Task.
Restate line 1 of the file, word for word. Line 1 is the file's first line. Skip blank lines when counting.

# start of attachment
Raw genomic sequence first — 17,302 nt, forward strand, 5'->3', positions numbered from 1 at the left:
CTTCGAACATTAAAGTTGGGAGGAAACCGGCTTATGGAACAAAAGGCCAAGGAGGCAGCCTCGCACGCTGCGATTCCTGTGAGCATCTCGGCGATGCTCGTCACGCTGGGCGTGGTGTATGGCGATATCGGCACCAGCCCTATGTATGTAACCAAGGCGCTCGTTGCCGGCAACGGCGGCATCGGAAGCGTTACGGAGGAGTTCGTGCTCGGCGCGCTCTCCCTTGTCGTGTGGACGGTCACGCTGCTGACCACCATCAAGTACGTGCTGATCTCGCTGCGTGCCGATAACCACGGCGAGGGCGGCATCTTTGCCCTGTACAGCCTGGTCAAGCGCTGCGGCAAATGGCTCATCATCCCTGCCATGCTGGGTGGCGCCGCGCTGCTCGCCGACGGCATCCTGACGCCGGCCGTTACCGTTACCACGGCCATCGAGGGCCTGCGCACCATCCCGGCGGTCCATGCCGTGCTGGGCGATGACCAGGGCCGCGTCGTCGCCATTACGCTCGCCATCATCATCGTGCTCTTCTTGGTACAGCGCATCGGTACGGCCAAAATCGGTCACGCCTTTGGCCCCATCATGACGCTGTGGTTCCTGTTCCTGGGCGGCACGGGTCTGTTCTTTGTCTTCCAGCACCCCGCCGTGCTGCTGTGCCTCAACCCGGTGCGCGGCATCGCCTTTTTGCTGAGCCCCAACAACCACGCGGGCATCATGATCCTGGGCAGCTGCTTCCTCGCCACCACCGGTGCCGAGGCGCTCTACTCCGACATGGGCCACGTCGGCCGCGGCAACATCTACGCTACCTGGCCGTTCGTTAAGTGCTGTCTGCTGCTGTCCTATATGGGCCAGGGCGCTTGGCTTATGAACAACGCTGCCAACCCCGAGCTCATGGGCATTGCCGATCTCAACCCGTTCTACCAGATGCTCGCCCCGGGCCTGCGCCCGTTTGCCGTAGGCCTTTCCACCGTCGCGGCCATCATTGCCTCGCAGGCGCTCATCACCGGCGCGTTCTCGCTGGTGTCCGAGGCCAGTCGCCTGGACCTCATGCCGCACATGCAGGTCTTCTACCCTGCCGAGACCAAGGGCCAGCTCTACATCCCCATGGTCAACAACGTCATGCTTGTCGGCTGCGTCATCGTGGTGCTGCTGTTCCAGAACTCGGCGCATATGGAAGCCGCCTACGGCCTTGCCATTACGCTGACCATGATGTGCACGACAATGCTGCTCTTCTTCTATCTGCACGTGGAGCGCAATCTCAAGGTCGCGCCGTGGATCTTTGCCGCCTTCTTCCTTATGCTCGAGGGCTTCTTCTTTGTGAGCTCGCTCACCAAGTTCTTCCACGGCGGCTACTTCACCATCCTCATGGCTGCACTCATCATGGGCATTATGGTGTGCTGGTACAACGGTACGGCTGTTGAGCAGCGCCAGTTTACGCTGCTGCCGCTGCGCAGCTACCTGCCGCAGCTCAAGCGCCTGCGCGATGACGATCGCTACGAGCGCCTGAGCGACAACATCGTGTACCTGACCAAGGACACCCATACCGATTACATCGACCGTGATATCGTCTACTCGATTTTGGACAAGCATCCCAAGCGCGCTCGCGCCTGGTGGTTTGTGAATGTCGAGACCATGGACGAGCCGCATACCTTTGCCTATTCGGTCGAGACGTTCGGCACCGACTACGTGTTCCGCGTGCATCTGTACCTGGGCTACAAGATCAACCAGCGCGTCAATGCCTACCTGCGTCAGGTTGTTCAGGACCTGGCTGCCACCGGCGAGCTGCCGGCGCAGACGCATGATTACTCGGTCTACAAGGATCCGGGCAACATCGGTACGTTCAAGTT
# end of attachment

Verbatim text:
Raw genomic sequence first — 17,302 nt, forward strand, 5'->3', positions numbered from 1 at the left: